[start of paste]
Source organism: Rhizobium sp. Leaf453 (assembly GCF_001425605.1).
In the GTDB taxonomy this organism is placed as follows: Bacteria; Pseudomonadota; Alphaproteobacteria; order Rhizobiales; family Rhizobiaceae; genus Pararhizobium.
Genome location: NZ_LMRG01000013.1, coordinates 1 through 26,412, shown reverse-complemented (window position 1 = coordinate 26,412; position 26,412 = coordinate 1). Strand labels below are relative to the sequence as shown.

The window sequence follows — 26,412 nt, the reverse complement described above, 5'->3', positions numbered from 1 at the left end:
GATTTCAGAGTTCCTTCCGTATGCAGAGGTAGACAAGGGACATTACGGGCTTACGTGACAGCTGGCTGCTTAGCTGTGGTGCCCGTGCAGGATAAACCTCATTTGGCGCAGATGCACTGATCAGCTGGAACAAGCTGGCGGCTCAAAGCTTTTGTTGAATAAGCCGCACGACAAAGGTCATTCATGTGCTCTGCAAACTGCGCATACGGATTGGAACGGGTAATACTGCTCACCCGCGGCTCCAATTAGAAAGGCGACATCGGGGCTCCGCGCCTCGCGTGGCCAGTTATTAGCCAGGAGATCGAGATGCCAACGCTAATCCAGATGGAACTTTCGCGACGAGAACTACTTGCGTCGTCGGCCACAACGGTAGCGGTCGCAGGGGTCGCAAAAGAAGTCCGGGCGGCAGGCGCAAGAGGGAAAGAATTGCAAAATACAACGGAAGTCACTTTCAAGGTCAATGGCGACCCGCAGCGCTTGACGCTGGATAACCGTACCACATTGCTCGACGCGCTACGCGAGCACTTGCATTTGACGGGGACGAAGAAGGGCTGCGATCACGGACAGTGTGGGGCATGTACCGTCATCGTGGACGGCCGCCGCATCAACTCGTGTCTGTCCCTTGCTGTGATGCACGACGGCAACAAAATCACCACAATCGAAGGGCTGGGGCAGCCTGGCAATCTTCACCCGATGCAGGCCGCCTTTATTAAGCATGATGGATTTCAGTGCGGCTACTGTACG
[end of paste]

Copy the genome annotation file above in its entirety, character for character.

Source organism: Rhizobium sp. Leaf453 (assembly GCF_001425605.1).
In the GTDB taxonomy this organism is placed as follows: Bacteria; Pseudomonadota; Alphaproteobacteria; order Rhizobiales; family Rhizobiaceae; genus Pararhizobium.
Genome location: NZ_LMRG01000013.1, coordinates 1 through 26,412, shown reverse-complemented (window position 1 = coordinate 26,412; position 26,412 = coordinate 1). Strand labels below are relative to the sequence as shown.

The window sequence follows — 26,412 nt, the reverse complement described above, 5'->3', positions numbered from 1 at the left end:
GATTTCAGAGTTCCTTCCGTATGCAGAGGTAGACAAGGGACATTACGGGCTTACGTGACAGCTGGCTGCTTAGCTGTGGTGCCCGTGCAGGATAAACCTCATTTGGCGCAGATGCACTGATCAGCTGGAACAAGCTGGCGGCTCAAAGCTTTTGTTGAATAAGCCGCACGACAAAGGTCATTCATGTGCTCTGCAAACTGCGCATACGGATTGGAACGGGTAATACTGCTCACCCGCGGCTCCAATTAGAAAGGCGACATCGGGGCTCCGCGCCTCGCGTGGCCAGTTATTAGCCAGGAGATCGAGATGCCAACGCTAATCCAGATGGAACTTTCGCGACGAGAACTACTTGCGTCGTCGGCCACAACGGTAGCGGTCGCAGGGGTCGCAAAAGAAGTCCGGGCGGCAGGCGCAAGAGGGAAAGAATTGCAAAATACAACGGAAGTCACTTTCAAGGTCAATGGCGACCCGCAGCGCTTGACGCTGGATAACCGTACCACATTGCTCGACGCGCTACGCGAGCACTTGCATTTGACGGGGACGAAGAAGGGCTGCGATCACGGACAGTGTGGGGCATGTACCGTCATCGTGGACGGCCGCCGCATCAACTCGTGTCTGTCCCTTGCTGTGATGCACGACGGCAACAAAATCACCACAATCGAAGGGCTGGGGCAGCCTGGCAATCTTCACCCGATGCAGGCCGCCTTTATTAAGCATGATGGATTTCAGTGCGGCTACTGTACG